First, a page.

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Gender and the Economic Crisis

Gender and the Economic Crisis

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Published by Oxfam
The current global economic crisis is expected to lead to millions more people being pushed into extreme poverty. The effects are profoundly different for women and men, and the existing gender inequalities and power imbalances mean that additional problems are falling disproportionately on those who are already structurally disempowered and marginalised.

The economic crisis is the latest element in a complex web of shocks and longer-term traumas affecting women, men and their families in developing countries. These include food and fuel shocks, changing climatic conditions, and the HIV pandemic. For many people living in poverty, these crises are experienced as one multifaceted crisis, which has accentuated already-existing underlying chronic concerns in both the productive and the reproductive (care) economies of the world. While these issues remain largely invisible to mainstream economists and policymakers, they are critical to the development of effective and sustainable responses to the crisis.

Contributors to this book come from a range of international perspectives and begin to map the impact on women and men and their families in different contexts, and suggest policy and practice changes. Authors include key figures in the research field as well as policymakers and development practitioners, who analyse, with first-hand experience, the initial impacts of the economic crisis in South and East Asia, Africa, Latin America, and the Middle East.
The current global economic crisis is expected to lead to millions more people being pushed into extreme poverty. The effects are profoundly different for women and men, and the existing gender inequalities and power imbalances mean that additional problems are falling disproportionately on those who are already structurally disempowered and marginalised.

The economic crisis is the latest element in a complex web of shocks and longer-term traumas affecting women, men and their families in developing countries. These include food and fuel shocks, changing climatic conditions, and the HIV pandemic. For many people living in poverty, these crises are experienced as one multifaceted crisis, which has accentuated already-existing underlying chronic concerns in both the productive and the reproductive (care) economies of the world. While these issues remain largely invisible to mainstream economists and policymakers, they are critical to the development of effective and sustainable responses to the crisis.

Contributors to this book come from a range of international perspectives and begin to map the impact on women and men and their families in different contexts, and suggest policy and practice changes. Authors include key figures in the research field as well as policymakers and development practitioners, who analyse, with first-hand experience, the initial impacts of the economic crisis in South and East Asia, Africa, Latin America, and the Middle East.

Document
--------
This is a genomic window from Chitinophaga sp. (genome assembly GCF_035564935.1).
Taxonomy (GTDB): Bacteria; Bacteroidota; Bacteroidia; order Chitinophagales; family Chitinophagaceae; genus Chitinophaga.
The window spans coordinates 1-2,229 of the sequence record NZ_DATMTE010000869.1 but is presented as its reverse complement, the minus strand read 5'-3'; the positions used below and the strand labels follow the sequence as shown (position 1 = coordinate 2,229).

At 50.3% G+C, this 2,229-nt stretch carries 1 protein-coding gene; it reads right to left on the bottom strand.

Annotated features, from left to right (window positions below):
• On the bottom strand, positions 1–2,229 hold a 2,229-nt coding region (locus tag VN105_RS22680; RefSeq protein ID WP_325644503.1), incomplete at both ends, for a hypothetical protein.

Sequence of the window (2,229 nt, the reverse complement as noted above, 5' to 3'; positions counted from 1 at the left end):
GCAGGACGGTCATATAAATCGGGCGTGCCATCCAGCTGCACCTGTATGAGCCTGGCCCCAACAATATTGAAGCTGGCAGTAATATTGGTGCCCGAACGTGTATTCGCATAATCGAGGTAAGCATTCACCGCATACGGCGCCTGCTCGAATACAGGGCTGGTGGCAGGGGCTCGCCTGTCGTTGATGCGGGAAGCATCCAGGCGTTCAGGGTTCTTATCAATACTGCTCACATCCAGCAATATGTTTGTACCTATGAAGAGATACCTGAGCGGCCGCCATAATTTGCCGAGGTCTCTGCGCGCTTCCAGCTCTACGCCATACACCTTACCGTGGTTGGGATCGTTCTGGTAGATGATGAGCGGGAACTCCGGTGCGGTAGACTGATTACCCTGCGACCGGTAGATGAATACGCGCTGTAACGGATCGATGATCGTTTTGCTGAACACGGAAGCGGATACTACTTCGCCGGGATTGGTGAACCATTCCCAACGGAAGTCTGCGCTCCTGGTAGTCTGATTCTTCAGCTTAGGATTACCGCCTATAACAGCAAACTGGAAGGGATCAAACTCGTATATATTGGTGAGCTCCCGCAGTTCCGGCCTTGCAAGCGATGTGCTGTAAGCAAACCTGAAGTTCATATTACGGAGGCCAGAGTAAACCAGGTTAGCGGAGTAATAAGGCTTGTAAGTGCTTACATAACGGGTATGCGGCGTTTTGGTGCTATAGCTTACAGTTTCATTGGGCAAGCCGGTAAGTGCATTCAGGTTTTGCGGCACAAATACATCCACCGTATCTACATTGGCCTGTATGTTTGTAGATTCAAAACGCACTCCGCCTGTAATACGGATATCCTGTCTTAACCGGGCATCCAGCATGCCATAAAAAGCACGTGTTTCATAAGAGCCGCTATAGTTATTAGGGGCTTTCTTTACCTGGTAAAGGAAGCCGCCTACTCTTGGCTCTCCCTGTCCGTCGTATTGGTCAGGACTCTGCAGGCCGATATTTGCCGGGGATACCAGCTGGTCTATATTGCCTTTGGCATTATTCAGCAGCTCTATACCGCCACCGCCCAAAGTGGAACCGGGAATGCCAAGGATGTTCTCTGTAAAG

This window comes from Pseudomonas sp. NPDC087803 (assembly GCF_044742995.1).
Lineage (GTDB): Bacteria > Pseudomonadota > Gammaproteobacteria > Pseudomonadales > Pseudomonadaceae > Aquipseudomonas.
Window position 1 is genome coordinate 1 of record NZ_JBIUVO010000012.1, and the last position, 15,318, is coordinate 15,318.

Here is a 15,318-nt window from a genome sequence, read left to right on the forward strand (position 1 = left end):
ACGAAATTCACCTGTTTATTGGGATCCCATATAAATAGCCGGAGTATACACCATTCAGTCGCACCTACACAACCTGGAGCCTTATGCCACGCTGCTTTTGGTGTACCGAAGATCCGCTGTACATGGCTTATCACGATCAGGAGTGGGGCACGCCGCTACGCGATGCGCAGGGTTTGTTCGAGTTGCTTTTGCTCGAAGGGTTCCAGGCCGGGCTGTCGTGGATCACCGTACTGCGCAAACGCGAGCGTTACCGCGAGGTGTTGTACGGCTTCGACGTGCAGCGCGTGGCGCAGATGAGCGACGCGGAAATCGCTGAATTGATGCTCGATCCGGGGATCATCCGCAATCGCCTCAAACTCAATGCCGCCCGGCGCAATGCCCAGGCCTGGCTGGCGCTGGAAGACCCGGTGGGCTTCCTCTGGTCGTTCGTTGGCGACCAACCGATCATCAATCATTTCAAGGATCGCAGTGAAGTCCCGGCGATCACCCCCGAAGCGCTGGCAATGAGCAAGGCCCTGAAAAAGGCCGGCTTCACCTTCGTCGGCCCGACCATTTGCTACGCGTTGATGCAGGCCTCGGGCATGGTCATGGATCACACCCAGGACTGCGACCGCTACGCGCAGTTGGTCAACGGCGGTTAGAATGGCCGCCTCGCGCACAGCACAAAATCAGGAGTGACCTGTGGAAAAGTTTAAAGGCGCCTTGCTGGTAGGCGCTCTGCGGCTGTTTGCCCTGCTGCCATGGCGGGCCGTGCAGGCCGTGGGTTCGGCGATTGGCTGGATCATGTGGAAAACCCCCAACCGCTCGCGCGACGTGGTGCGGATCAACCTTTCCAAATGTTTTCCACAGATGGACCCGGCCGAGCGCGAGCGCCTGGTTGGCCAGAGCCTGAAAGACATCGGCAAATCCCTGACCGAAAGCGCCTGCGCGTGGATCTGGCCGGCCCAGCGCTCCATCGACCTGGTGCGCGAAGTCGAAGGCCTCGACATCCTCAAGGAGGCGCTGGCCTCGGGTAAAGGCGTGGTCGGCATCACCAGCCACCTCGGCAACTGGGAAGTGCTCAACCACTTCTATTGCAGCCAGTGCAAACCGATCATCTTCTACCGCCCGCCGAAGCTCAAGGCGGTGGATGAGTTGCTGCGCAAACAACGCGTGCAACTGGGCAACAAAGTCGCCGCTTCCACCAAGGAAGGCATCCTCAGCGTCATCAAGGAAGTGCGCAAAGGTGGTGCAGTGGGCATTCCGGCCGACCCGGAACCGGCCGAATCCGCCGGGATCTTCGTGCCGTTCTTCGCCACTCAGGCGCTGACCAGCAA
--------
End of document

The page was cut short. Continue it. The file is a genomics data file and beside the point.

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Published by: Oxfam on Apr 04, 2011
Copyright:Attribution Non-commercial

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06/10/2013

 
Gender and the Economic Crisis
 
Praise for this book
‘Much of the commentary on the 2007/8 crisis has focused on thefinancial sector, its epicentre, or at best, on its implications for the “realeconomy” in terms of economic slowdown and unemployment in theNorth. Much less attention has been given to developing countrieswhich have been embroiled in these crises even if they did not play apart in creating them. What this timely volume documents throughits empirically grounded case studies and analytical contributions, isa gendered analysis of the 2007/8 crisis seen through the interrelatedspheres of finance, production and reproduction, which demystifies it byshowing its full effects on the lives of real women and men in developingcountries. Equally refreshing is the long-term perspective of the volume:rather than presenting the crisis as a sudden and abrupt event, whatit shows is that it was the culmination of more than three decades of ‘Washington Consensus’ policies of liberalization and commercialization(often through debt-related conditionalities). These policies increasedincome inequalities, overstretched women’s time and energies as workersand carers, and exposed families and households to systemic risks,without putting in place the social security systems that could increaseresilience and recovery.’
Shahra Razavi
,
Research Coordinator,
United Nations Research Institute for Social Development 
‘This is to my knowledge the first book on the gender impacts of thecurrent financial crisis and the global recession following the crisis.It is an enormous accomplishment to have brought together such adiverse collection of up-to-date papers with surprisingly recent data.The major strength of this collection of papers lies in its diversity,both regional as well as thematic. In addition, it contains a thoroughanalytical framework for evaluating the crisis and recession from a genderperspective, by Diane Elson. Together, this book provides a unique, earlyinsight into the gendered effects of the crisis well before national levelgender disaggregated data have come available through official statistics.It thereby leaves no excuse to policy makers to ignore possible negativegender effects of their policies.’
 Irene van Staveren
, Professor of Pluralist Development Economics,
  Institute of Social Studies of Erasmus University Rotterdam

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